The Death Of Gentry Liberalism


Gentry liberalism, so hot just a year ago, is now in full retreat, a victim of its hypocrisy and fundamental contradictions. Its collapse threatens the coherence of President Barack Obama's message as he prepares for his State of the Union speech on Wednesday.

Gentry liberalism combines four basic elements: faith in postindustrial "creative" financial capitalism, cultural liberalism, Gore-ite environmentalism and the backing of the nation's arguably best-organized political force, public employee unions. Obama rose to power on the back of all these forces and, until now, has governed as their tribune.

Obama's problems stem primarily from gentry liberalism's class contradictions. Focused on ultra-affluent greens, the media, Wall Street and the public sector, gentry liberalism generally gives short shrift to upward mobility, the basic aspiration of the middle class.

Scott Brown's shocking victory in Massachusetts--like earlier GOP triumphs in Virginia and New Jersey--can be explained best by class. Analysis by demographer Wendell Cox, among others, shows that Brown won his margin in largely middle- and working-class suburbs, where many backed Obama in 2008. He lost by almost 2-to-1 among poor voters and also among those earning over $85,000 a year. He also won a slight margin among union members--remarkable given the lockstep support of their organizations for Brown's Democratic opponent, Martha Coakley.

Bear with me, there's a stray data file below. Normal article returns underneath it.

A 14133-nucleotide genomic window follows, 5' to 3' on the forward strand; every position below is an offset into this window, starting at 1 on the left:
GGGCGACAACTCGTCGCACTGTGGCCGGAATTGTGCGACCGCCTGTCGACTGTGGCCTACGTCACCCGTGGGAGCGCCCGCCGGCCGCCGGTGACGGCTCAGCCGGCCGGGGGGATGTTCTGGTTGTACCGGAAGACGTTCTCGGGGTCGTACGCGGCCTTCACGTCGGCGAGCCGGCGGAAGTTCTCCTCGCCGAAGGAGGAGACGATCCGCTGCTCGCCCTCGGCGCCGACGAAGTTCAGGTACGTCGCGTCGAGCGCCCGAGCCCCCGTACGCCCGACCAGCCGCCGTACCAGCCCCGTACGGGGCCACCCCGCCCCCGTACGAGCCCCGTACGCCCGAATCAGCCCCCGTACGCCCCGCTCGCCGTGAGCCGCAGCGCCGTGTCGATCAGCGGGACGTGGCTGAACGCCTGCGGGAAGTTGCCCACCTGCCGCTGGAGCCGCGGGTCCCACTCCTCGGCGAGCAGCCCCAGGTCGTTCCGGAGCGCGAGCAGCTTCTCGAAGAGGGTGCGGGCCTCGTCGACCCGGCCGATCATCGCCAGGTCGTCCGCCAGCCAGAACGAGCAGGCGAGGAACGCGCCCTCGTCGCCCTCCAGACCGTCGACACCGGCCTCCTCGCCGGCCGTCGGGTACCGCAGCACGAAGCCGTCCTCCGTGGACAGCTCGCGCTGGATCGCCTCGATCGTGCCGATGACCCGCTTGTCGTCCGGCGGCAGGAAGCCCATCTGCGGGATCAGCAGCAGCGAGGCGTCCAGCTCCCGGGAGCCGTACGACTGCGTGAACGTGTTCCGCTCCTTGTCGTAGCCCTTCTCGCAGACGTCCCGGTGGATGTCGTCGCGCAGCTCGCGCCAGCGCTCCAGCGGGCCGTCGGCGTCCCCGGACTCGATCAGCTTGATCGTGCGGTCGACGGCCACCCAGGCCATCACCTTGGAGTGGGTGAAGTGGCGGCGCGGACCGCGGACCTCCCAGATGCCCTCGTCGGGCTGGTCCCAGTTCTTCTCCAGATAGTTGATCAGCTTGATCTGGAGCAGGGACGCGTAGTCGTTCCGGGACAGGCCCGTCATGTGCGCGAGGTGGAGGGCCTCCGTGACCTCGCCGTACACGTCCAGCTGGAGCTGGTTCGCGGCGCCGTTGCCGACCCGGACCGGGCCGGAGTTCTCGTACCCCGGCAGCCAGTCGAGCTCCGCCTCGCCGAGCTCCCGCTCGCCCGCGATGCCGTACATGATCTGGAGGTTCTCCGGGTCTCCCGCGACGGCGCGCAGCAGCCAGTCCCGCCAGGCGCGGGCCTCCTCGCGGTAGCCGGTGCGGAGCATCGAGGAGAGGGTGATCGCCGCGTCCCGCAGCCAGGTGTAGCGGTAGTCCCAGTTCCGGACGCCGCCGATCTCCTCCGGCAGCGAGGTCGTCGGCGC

Geography played a role, of course, but class proved the divider. Coakley did well in the wealthiest suburbs largely north and northwest of Boston. But Brown's edge in the more middle- and working-class suburbs proved insurmountable.

Obama, a genius at handling race, has always had problems with class. His early primary victories in 2008 resulted not only from superior organization but the preponderance of students and upper-income professionals in early primary states. Once Hillary Clinton morphed, just a bit late, into Harry Truman in a pants suit, she proved unstoppable, rolling over Obama in critical states like Pennsylvania, Texas, California, Florida, Michigan and throughout Appalachia.

In the general election Obama succeeded in winning over a significant portion of these voters. Long-simmering disgust with the Bush administration and the Republican Congress, combined with a catastrophic economic collapse, undermined the GOP's hold on middle-class suburbanites.

Now that the ball is in his court, the president and his party must abandon their gentry-liberal game plan. The emphasis on bailing out Wall Street and public employees, supporting social welfare and manufacturing "green" jobs appealed to the core gentry coalition but left many voters, including lifelong Democrats, wondering what was in it for them and their families.

In the next few elections there's an even greater threat of alienation among millennial voters, who in 2008 accounted for much of the president's margin of victory. Generational researchers Morley Winograd and Mike Hais note that millennials are starting to enter the workforce in big numbers. Right now their prospects are not pretty. The unemployment rate for those under 25 stands at 19%. Even for college graduates, wages are declining even as opportunities dry up.